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Why the Stock Market Might Soon Plunge 30%

Why the Stock Market Might Soon Plunge 30%

Posted On July 22, 2020 1:06 pm
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In this series, I’ve already covered the irrational but plausible reasons that the most irrational market bubble in history might continue for a bit longer.

I’ve also explained a very important and effective method for protecting your retirement portfolio from this dangerous mania and the painful correction that is coming eventually.

In part three of the “crazy bubble” series, I’ll explain why the S&P 500 (SPY) may soon plunge 30%, potentially by the end of the year.

That’s due to a very real and obvious threat, that has nothing to do with the pandemic or economy, yet the market has thus far blissfully, and stupidly, ignored.

But in just a few months it may not be able to, and conservative income investors need to be prepared for the potential return of not just market volatility, but outright market panic.

The Obvious And Dangerous Threat To Stocks Wall Street May Not Be Able To Ignore Much Longer

The worst pandemic in 100 years, the worst economy in 75 years, and a labor market that’s nothing short of a house of horrors are all things that the craziest stock market bubble in history has thus far ignored.

Never mind the fact that in the last month almost 10 million people have lost their jobs.

Never mind that 36.4 million Americans are currently unemployed, or 22.1% of the pre-pandemic workforce.

The mostly tech stock driven mania has ignored all of this, led by several irrational things and dangerous ideas such as

  • quant-based hedge funds blindly pouring money into overvalued stocks because low-volatility tracking rules say to
  • new retail investors with no sports to bet on are speculating on red hot momentum stocks
  • TINA/FOMO gamblers convinced that low-interest rates and “don’t fight the Fed” will continue to always work and that the “Powell Put” will never fail

But there is one very real and obvious event risk that’s been staring us in the face for months now and is barreling towards us like a freight train.

The 2020 elections are on November 3rd and right now objectively Joe Biden is the favorite to win.

(Source: Real Clear Politics)

No, I’m not a rapid Trump supporter convinced that Joe Biden is a socialist and will destroy American capitalism. I’m a political independent who, as I’ll explain in the final article in this series NEVER buys or sells stocks for political reasons.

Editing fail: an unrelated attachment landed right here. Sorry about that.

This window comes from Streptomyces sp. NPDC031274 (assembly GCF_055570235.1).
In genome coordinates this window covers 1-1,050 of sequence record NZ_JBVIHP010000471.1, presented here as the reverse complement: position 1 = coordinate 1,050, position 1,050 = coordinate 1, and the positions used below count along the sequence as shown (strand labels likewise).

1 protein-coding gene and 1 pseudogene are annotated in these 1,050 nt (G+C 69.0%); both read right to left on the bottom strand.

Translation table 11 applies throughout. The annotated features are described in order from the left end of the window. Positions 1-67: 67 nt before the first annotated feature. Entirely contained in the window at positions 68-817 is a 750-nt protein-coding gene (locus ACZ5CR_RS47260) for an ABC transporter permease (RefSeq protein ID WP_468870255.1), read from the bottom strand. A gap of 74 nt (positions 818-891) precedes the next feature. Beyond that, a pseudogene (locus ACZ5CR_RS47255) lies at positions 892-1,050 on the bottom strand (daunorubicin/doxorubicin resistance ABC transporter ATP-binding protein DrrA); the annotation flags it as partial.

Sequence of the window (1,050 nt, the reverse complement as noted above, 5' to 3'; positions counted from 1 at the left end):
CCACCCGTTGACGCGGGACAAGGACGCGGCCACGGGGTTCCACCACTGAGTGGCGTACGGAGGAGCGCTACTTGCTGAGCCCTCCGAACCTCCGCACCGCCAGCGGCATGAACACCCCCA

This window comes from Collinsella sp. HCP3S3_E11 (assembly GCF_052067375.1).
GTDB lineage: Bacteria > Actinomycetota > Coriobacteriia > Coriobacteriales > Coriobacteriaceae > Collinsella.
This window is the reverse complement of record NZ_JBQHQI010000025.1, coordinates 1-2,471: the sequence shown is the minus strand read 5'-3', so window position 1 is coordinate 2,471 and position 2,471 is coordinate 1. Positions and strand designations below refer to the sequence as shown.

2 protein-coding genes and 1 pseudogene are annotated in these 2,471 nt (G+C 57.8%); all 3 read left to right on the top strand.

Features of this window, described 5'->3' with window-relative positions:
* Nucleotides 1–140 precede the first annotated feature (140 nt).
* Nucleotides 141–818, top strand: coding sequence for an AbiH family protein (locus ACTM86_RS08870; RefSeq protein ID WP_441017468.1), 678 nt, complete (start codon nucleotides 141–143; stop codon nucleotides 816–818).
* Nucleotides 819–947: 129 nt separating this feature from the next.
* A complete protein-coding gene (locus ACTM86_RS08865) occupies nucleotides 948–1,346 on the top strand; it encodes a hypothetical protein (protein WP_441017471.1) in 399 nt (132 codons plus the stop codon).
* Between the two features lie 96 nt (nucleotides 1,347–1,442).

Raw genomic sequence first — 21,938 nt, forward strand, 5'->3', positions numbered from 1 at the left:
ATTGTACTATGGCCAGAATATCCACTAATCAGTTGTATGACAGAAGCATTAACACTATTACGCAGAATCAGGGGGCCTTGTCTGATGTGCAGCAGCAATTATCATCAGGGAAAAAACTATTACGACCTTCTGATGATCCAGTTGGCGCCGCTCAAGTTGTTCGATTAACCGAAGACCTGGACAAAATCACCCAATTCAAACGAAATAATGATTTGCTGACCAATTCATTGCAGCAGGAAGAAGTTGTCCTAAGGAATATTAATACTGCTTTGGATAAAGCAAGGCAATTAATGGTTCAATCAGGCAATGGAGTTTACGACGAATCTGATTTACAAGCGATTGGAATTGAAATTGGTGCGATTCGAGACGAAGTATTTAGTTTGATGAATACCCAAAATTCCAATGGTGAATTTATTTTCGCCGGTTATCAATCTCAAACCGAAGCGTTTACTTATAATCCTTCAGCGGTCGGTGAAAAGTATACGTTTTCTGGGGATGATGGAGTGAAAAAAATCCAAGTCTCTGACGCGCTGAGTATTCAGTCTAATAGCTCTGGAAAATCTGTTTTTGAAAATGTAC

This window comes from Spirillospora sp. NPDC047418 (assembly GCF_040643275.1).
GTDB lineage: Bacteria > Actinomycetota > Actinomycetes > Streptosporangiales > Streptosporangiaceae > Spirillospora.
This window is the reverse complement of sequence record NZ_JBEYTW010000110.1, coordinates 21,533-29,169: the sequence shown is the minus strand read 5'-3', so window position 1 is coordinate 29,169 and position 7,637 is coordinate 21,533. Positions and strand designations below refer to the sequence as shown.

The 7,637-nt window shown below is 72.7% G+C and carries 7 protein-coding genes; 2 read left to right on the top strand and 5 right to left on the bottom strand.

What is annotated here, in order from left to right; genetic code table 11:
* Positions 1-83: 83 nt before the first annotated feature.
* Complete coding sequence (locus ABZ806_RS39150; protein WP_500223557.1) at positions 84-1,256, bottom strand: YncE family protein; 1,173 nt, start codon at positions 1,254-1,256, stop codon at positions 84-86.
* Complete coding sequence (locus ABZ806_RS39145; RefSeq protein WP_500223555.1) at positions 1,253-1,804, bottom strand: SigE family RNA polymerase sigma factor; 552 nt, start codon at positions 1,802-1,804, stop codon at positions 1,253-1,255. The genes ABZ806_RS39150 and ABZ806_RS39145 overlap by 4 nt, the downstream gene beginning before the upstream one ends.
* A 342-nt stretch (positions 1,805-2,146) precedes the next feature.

But there is an important reason that I’m paying attention to what the betting markets are saying is a 63% probability that Biden becomes the next president.

(Source: PreditIt)

Biden leading by 9% in the national polls is not important, only the electoral college matters.

(Source: FiveThirtyEight)

Currently, Biden is leading in every swing state and is tied with Trump in Iowa, and very close in Texas.

The Cook Political Report, one of the most respected non-partisan political analyst organizations, even considers Georgia a “toss-up” and polls show Biden leading Trump in one of the reddest states by a small amount.

This election is looking more like a Democratic tsunami than simply a Blue wave. President Trump, mired in some of the lowest job approval ratings of his presidency, is trailing Biden by significant margins in key battleground states like Pennsylvania (8 points), Michigan (9 points), and Wisconsin (9 points). He’s even running behind Biden in his firewall states of Florida and North Carolina.” – Cook Political Report (emphasis added)

If the election were held today and the poll averages held true, Biden would win almost 380 electoral votes, winning by a landslide not seen since Reagan won 49 states in 1984.

The 7 competitive Senate races in November, if the latest polls are to be believed, would have Democrats picking up 6 Senate seats and giving them a 53/47 majority.

And the House lead Democrats currently enjoy would only get bigger.

In other words, as things currently stand, and have been trending for several months now, Democrats are likely to have a very good election night.

Here’s why, unlike virtually every other election before it, this time investors really DO need to pay attention to politics.